Bringing Online Social Media to My Band

I am reading David Meerman Scott’s “The New Rules of Marketing & PR“, and I am thinking of new ways to market my band, including blogging, podcasting, and press releases. I am already doing all three of these things with little consistency and little measurable results. That is, I am not sure if all my blogging, press releases, YouTube videos, and podcasts are having any impact on my fan base.

For the new Cryns #3 album, Faraway Farm, I am considering releasing all of the tracks with a Creative Commons license, allowing any non-commercial entity to use the tracks as they wish. Plus, I am thinking of doing the same thing with the source tracks, allowing hip-hop groups to sample specific vocal or instrument tracks of the album. It will also allow people to utilize my tracks on YouTube mash-ups and any other sorts of mash-ups or cut-ups that are imaginable.

I am at a point in my life where I just want something to happen with my music. I want to be interviewed. I want people to show up to my concerts. I want to look out at crowds and see people listening and singing along. I want to tour Europe and the West Coast (again).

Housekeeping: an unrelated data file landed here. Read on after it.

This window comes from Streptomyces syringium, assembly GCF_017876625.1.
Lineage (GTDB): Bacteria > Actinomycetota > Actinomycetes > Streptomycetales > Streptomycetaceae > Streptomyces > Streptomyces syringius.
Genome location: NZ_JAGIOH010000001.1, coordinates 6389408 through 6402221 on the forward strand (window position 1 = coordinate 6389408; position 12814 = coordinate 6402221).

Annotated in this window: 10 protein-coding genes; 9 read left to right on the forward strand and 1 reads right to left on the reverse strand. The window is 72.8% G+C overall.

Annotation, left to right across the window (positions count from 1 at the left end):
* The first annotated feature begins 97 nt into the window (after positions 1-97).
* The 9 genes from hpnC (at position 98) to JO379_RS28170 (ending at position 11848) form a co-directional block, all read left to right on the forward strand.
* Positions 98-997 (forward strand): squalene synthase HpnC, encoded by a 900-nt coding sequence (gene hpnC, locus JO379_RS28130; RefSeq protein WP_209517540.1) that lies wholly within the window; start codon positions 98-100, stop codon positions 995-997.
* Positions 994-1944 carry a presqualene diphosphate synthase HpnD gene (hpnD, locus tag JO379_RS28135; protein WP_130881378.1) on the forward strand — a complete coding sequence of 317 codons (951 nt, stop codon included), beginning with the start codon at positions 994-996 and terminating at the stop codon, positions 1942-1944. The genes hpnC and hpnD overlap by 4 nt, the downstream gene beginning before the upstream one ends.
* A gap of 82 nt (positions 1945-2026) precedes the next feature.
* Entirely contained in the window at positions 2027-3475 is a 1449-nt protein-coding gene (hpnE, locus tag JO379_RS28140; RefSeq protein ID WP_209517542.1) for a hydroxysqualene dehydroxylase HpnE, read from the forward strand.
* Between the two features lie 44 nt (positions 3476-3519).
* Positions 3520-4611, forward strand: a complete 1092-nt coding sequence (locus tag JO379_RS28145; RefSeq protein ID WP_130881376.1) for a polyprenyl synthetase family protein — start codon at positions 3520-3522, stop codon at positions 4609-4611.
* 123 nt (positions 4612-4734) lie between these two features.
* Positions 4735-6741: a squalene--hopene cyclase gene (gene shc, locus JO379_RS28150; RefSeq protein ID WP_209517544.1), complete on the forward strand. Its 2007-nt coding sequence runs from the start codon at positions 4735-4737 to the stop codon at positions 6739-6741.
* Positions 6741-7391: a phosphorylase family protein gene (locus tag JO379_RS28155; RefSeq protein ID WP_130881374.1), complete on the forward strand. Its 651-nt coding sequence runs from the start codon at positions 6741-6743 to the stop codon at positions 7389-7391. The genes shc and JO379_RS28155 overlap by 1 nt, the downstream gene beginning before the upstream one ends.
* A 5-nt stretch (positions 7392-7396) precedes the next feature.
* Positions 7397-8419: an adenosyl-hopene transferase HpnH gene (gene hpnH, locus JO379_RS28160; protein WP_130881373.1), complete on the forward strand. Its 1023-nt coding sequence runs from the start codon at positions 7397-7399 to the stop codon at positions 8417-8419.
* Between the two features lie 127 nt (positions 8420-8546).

I also want to use this release as an opportunity to test many of my online social media theories. Mainly my belief that honesty and openness on the web can make this band thing more exciting. Playing in a band is one of those addictions that have few moments of rewards borne of many thousands of hard work. Disappointment is a re-occuring emotion after shows. It’s not anyone’s fault. I have heard all sorts of popular actors and musicians talk about the loneliness of their work, and I am beginning to see what they mean. No matter how popular or famous or rich I get, I still live a normal life with normal people. And when the lights have dimmed, and I have left the stage, it is still just a night out on the town with my super hot girlfriend, who, despite my great efforts to prove the contrary, still does not view me as a hugely popular rock star.

Getting back to the online social media thing, I think that linking up with friends and fans in real time, online, as I am touring, might provide me with a greater sense of satisfaction with my music than has been previously afforded.